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Noah Smith

Trump Has a Point About American Decline

Just don't count on his plans to do the trick.
There's a kernel of truth in what he says.

There's a kernel of truth in what he says.

Photographer: Tom Pennington/Getty Images

American decline is a popular narrative these days. It’s a central feature of Donald Trump’s presidential campaign -- you can’t “make America great again” unless America isn’t-so-great right now. Although Trump often seems disconnected from reality, on this issue he has a point. The U.S. is in decline. Fortunately, the slide ­­­isn’t severe, and there’s probably time to arrest its progress or prevent it from accelerating.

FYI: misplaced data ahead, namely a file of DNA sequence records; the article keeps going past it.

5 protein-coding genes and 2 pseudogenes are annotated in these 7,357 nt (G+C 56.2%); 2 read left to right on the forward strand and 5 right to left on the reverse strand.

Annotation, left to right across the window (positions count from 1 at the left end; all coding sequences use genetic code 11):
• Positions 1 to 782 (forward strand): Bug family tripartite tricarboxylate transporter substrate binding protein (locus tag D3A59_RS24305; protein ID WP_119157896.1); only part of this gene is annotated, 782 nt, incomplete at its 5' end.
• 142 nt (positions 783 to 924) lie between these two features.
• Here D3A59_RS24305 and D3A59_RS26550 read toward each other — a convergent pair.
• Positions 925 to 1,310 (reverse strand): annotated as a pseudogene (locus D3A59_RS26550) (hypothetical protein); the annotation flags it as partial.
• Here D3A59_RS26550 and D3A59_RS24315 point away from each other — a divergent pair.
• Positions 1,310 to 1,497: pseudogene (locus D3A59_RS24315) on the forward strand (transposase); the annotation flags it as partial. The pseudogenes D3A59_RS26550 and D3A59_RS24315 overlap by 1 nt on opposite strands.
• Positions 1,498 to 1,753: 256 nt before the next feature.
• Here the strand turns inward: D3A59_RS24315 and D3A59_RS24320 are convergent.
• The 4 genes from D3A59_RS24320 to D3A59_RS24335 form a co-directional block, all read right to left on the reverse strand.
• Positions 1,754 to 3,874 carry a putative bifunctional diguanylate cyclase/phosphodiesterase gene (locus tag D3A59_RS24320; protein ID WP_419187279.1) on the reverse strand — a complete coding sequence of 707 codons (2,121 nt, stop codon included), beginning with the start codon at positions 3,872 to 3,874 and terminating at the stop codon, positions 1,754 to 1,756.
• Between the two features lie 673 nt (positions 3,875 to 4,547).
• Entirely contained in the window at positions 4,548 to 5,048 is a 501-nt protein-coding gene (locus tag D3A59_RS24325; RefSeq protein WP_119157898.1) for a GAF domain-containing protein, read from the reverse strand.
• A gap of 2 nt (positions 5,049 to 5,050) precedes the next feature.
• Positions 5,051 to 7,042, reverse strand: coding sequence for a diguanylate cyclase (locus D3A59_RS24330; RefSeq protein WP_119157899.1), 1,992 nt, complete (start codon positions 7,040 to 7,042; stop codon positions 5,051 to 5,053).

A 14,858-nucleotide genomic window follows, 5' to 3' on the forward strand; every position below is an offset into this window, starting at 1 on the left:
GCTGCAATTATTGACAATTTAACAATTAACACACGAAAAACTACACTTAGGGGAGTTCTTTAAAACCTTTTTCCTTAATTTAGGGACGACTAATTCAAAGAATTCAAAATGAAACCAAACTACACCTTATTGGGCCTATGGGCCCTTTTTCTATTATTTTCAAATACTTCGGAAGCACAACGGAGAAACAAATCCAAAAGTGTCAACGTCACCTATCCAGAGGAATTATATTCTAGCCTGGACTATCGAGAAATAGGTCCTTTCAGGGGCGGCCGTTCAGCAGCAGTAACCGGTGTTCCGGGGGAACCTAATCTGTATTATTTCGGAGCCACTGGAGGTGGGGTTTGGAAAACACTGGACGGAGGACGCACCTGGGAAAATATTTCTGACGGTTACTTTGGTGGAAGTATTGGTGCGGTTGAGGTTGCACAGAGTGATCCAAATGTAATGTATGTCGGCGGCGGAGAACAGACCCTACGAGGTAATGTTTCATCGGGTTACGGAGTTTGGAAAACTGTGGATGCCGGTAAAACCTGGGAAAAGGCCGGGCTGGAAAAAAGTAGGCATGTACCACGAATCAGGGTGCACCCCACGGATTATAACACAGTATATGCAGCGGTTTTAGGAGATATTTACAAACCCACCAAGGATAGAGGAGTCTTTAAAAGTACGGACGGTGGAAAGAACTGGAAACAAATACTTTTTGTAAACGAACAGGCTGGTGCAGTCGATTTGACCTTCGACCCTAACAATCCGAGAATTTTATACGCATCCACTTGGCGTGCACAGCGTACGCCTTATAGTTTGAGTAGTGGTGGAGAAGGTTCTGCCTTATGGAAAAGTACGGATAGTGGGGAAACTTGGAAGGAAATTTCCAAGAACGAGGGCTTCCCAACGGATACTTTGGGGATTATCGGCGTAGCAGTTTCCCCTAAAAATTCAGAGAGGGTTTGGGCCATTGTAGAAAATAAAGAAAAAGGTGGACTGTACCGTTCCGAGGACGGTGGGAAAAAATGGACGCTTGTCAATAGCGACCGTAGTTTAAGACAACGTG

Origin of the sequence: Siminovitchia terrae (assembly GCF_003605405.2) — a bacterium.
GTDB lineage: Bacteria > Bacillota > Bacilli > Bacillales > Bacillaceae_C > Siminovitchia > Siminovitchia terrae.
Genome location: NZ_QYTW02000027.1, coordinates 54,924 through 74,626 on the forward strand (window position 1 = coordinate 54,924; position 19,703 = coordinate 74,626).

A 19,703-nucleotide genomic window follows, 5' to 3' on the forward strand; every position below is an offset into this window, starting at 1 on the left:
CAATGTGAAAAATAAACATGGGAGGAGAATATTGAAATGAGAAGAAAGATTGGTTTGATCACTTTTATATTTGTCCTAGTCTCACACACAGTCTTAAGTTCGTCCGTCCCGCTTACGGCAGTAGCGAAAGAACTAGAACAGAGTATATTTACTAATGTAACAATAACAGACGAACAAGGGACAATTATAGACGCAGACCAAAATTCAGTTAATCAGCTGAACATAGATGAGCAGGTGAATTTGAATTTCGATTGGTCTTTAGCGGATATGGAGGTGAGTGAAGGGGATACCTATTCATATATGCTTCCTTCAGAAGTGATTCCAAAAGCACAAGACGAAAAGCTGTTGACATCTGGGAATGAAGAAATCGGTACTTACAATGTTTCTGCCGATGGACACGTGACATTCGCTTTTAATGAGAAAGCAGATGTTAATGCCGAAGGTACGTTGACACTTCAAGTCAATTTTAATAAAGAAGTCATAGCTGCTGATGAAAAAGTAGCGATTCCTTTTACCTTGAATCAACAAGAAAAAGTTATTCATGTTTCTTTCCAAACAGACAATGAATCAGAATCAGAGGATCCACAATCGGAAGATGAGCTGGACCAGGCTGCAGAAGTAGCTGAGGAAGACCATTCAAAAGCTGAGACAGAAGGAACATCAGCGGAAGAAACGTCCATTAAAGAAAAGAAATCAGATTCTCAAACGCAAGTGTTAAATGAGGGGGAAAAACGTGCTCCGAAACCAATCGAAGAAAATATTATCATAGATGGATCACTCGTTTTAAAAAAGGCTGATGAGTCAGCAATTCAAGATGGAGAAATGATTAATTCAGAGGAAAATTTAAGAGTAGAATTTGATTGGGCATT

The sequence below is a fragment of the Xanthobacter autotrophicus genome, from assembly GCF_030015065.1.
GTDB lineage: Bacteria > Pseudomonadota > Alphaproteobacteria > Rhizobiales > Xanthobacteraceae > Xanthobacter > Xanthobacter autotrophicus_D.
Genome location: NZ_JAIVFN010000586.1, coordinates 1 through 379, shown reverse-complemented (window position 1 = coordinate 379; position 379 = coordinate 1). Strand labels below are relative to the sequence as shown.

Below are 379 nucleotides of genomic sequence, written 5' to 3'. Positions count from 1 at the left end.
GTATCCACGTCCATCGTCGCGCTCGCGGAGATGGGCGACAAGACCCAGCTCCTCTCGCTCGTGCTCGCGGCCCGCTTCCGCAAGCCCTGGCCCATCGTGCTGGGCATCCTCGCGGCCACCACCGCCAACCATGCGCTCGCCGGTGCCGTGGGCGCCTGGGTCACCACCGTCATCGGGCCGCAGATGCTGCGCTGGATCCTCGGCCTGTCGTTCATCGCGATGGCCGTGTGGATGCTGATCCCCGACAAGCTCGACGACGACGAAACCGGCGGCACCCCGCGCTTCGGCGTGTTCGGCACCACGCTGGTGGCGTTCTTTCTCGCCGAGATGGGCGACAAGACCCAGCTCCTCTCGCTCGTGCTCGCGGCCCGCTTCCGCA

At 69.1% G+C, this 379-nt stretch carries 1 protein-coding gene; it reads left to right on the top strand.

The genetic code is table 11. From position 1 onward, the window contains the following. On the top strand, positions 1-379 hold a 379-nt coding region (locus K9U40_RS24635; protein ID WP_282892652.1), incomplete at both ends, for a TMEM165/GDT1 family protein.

When we say a nation is in decline that can mean several things. Historically, it meant a fall in living standards and the level of economic development. When the Roman Empire declined, the population of Rome shrank, roads crumbled and the empire’s ships disappeared from the ocean. Eventually the European continent fell back into poverty and violence among regional and city-state powers. The same thing happened to China after the fall of the Han Dynasty, and again after the fall of the Qing Dynasty.